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Moral Incapacity and Deliberation

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Was Luther avowing a genuine moral incapacity when he claimed that he could do no other? Bernard Williams has distinguished moral from psychological incapacity in terms of deliberation. There are three particular difficulties for the notion: in addition to (1) scepticism about whether the agent is genuinely incapable, there are (2) the possibility of conflicting moral incapacities, and (3) apparent cases where there is no actual or possible deliberation. If (1) can be countered, (2) can be met by ceteris paribus clauses, and it is shown that these do not remove the element of necessity. And (3) can be met by showing how possible deliberation is involved in putative counter-examples. Williams' account needs to be augmented to deal with cases of the morally unthinkable, and refined to allow for incipient attempts to do the morally impossible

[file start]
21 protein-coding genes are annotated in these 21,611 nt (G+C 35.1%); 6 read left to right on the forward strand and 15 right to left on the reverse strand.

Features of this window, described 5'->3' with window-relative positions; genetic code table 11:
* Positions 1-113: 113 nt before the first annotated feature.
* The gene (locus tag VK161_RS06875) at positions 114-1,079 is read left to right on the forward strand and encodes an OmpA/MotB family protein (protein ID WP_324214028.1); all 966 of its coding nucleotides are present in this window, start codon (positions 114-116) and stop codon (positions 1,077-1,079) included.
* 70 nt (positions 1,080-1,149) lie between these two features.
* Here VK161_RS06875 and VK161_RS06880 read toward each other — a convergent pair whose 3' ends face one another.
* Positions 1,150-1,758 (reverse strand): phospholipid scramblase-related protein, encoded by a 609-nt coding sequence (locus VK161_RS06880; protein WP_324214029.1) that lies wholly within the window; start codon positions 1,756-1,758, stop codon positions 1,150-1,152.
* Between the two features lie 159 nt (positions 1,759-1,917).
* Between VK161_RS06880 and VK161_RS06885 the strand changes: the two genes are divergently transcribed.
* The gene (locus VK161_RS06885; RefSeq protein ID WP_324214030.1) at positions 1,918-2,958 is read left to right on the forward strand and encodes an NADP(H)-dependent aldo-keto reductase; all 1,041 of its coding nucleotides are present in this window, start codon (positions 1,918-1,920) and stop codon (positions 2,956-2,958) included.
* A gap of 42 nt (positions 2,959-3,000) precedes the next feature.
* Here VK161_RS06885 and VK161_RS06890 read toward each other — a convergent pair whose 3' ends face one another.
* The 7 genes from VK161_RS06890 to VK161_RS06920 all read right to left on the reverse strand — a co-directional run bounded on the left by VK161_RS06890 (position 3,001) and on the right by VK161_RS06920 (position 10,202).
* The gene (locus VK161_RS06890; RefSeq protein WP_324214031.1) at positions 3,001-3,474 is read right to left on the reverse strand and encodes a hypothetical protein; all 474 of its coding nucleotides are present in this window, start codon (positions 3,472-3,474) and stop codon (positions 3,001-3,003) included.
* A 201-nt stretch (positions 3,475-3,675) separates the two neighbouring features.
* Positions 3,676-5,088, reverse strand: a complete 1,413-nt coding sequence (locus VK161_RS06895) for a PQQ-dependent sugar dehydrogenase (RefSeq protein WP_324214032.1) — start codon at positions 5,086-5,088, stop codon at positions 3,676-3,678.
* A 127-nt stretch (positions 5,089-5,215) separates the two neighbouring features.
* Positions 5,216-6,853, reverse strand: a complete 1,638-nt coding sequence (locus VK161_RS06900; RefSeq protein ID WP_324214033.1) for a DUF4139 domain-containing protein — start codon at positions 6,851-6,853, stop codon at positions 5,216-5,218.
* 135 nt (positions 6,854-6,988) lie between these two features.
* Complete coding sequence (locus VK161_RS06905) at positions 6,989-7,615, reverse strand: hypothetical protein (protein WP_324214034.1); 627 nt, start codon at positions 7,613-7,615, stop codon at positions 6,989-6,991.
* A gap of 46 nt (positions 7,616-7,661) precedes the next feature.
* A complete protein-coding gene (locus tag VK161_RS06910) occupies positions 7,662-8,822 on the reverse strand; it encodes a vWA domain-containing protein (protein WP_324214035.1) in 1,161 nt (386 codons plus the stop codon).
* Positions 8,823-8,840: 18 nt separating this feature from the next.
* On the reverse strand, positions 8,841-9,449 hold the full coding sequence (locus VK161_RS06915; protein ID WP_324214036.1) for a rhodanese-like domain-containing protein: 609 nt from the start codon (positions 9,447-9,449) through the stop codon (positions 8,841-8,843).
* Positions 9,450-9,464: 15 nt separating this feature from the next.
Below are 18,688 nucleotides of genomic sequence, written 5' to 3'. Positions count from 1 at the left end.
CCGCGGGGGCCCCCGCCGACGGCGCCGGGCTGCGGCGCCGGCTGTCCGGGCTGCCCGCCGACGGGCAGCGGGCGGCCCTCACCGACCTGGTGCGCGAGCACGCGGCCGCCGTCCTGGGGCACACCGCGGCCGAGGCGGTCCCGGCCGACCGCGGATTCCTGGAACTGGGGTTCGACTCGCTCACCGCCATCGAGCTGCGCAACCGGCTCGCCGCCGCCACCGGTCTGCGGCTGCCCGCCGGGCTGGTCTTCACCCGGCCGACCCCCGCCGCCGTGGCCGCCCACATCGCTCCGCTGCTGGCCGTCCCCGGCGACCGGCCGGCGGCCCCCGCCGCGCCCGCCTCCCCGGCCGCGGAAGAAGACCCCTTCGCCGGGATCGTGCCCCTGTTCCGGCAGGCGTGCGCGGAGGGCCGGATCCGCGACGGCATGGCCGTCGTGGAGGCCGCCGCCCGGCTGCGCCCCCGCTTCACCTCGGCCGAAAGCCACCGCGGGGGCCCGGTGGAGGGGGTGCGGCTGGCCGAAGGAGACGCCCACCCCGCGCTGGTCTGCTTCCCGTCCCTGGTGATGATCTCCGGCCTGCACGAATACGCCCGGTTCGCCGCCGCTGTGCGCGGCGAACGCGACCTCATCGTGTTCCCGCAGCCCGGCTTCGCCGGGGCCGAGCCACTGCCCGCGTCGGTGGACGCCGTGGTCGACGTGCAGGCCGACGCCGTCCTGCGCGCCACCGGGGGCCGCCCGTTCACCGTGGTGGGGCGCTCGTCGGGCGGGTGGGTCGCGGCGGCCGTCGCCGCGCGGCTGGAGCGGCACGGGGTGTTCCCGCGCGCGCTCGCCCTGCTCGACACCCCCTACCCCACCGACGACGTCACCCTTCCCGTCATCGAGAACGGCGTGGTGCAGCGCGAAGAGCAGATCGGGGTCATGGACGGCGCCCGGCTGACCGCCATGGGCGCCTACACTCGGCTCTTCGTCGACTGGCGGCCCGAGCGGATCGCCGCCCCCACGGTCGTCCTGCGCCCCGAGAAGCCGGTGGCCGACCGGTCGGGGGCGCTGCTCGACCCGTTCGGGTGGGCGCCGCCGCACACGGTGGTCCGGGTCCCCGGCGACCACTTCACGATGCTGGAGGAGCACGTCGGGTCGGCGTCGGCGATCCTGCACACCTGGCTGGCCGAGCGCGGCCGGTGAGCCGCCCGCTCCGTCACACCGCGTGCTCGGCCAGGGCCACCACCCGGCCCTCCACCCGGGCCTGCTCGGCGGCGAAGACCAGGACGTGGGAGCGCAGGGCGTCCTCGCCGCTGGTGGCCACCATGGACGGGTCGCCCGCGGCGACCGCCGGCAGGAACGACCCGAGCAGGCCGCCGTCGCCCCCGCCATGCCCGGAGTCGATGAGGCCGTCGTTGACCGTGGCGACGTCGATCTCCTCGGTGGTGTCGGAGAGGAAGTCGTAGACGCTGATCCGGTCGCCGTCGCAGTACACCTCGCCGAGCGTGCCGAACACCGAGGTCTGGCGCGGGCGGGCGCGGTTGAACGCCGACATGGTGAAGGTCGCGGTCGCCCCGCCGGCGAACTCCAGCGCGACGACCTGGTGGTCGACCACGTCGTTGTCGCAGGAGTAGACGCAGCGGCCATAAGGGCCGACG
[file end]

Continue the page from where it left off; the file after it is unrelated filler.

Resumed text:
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Document Type: Research Article

Affiliations: University of Nottingham

Publication date: 1999-03-01

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